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Java Data Structures - Contents



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    The other type of data structures are what's called Node based data structures. Instead of storing data in it's raw format, Node based data structures store nodes, which in turn store the data. Think of nodes as being elements, which may have one or more pointers to other nodes.

    Yes, I did say the "pointer" word. Many people think that there are no pointers in Java, but just because you don't see them directly, doesn't mean they're not there. In fact, you can treat any object as a pointer.

    Thus, the Node structure should have a data element, and a reference to another node (or nodes). Those other nodes which are referenced to, are called child nodes. The node itself is called the parent node (or sometimes a "father" node) in reference to it's children. (nice big happy family)

    Well, the best way to visualize a node is to create one, so, lets do it. The node we'll create will be a one child node (it will have only one pointer), and we'll later use it in later sections to build really cool data structures. The source for our one child node follows:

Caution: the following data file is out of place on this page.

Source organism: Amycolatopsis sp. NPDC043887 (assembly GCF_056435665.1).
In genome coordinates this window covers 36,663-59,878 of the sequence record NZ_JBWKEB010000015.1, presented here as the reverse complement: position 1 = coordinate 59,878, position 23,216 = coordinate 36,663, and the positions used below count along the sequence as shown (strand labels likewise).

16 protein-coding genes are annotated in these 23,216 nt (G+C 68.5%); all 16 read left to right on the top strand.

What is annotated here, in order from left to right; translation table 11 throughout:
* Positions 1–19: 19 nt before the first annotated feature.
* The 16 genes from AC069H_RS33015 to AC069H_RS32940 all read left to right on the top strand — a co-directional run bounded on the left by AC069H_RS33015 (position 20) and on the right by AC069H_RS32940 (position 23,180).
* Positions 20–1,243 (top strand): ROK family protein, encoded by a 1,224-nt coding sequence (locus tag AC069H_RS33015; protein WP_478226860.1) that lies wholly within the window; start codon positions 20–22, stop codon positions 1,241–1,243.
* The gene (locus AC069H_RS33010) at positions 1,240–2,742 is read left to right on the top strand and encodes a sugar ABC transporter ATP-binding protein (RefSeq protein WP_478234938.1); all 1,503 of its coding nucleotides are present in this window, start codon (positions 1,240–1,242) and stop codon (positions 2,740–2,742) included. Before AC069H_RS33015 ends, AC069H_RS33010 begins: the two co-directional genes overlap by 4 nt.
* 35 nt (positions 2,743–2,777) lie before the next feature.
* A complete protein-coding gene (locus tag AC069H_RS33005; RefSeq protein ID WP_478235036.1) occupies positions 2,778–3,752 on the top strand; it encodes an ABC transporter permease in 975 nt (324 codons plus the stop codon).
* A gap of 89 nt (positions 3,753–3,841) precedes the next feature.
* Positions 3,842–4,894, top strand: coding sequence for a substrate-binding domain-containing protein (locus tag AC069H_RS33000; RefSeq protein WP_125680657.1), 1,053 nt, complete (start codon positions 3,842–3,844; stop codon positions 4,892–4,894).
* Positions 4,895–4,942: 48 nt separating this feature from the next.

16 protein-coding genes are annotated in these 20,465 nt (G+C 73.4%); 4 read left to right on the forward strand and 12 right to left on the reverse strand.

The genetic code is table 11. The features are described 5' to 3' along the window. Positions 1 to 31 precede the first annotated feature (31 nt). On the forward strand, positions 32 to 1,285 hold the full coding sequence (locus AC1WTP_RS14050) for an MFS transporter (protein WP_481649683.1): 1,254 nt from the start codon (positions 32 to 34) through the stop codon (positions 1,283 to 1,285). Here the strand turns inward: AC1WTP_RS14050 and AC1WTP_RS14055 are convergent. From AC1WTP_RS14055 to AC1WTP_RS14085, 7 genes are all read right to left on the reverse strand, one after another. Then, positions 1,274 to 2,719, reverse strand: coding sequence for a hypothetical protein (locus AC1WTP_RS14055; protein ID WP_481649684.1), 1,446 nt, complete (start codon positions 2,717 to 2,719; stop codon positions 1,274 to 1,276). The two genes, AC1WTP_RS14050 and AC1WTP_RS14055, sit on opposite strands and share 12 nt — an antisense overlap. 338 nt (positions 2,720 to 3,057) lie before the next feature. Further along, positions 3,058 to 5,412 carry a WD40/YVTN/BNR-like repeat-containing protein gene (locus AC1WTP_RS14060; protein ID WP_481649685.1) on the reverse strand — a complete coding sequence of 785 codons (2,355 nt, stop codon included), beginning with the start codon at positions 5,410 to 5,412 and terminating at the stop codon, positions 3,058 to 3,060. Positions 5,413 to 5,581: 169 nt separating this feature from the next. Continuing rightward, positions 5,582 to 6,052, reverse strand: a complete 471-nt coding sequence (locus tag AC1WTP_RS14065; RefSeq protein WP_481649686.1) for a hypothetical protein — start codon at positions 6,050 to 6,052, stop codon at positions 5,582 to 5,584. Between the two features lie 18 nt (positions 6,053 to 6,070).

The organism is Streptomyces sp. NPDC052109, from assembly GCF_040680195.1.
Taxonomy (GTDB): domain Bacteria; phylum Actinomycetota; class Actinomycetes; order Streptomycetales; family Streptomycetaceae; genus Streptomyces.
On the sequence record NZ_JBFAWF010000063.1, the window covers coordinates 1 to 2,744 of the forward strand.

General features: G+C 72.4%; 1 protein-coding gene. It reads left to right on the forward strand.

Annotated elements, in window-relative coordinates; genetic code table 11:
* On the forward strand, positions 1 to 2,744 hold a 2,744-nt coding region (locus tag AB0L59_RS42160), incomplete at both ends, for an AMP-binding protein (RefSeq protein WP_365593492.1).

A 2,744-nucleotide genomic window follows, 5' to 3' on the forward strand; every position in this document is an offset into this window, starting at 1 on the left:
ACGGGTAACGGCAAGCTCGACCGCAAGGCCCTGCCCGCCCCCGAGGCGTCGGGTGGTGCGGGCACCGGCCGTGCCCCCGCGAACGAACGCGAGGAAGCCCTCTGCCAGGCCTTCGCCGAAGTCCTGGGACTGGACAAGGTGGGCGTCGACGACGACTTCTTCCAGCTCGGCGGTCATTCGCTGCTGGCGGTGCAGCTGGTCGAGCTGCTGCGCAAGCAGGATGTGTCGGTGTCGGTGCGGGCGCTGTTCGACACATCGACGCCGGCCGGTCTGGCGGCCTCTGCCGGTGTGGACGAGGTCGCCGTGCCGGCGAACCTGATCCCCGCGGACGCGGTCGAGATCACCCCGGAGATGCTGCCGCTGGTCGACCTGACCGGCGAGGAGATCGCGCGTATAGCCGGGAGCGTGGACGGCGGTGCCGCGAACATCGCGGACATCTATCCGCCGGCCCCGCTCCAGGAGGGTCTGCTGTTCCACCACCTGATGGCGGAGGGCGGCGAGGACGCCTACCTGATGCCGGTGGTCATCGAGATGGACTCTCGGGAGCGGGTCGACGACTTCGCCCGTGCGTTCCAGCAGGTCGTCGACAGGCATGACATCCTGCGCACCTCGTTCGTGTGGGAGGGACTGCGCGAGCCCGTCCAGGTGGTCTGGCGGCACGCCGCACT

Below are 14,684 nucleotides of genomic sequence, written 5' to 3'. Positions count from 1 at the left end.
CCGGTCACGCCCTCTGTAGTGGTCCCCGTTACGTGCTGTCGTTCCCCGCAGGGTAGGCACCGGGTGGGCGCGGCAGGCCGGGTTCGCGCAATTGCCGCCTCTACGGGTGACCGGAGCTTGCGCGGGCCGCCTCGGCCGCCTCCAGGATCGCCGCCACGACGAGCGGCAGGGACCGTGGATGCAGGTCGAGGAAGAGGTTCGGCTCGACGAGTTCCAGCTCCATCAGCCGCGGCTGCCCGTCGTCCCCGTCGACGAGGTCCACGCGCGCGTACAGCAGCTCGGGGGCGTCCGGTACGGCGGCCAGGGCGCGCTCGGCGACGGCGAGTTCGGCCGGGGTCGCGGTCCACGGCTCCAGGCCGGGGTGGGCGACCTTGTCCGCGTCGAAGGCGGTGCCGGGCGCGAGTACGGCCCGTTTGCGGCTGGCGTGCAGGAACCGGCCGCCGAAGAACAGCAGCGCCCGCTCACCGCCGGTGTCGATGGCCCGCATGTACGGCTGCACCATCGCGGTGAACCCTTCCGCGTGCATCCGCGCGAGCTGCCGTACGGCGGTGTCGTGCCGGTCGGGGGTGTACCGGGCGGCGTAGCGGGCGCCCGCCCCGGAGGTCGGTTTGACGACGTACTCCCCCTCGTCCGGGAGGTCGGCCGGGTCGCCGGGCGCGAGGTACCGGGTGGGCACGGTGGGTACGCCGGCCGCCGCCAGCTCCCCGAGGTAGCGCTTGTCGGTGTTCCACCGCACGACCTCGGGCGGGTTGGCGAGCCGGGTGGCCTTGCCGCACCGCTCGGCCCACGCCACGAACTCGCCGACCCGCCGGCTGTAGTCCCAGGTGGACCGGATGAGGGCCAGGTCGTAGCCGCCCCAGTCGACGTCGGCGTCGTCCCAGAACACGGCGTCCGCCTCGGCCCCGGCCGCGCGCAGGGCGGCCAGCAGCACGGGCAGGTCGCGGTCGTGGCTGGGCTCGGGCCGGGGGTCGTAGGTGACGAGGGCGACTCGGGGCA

public class pOneChildNode{
    protected Object data;
    protected pOneChildNode next;

    public pOneChildNode(){
        next = null;
        data = null;
    public pOneChildNode(Object d,pOneChildNode n){
        data = d;
        next = n;
    public void setNext(pOneChildNode n){
        next = n;
    public void setData(Object d){
        data = d;
    public pOneChildNode getNext(){
        return next;
    public Object getData(){
        return data;
    public String toString(){
        return ""+data;

    Go over the source, notice that it's nothing more than just set and get functions (pretty simple). The two data members are the data and next. The data member holds the data of the node, and next holds the pointer to the next node. Notice that next is of the same type as the class itself; it effectively points to the object of same class!

    The String toString() method is the Java's standard way to print things. If an object wants to be printed in a special way, it will define this method, with instructions on how to print this object. In our case, we just want to print the data. Adding data to a bunch of quotation marks automatically converts it to type String (hopefully, our data will also have a toString() method defined on it). Without this method, we get the actual binary representation of the data members of this class (not a pretty nor meaningful printout).

    Node based data structures provide for dynamic growing and shrinking, and are the key to some complex algorithms (as you'll see later). Now that we know how to implement a Node, lets get to something cool...

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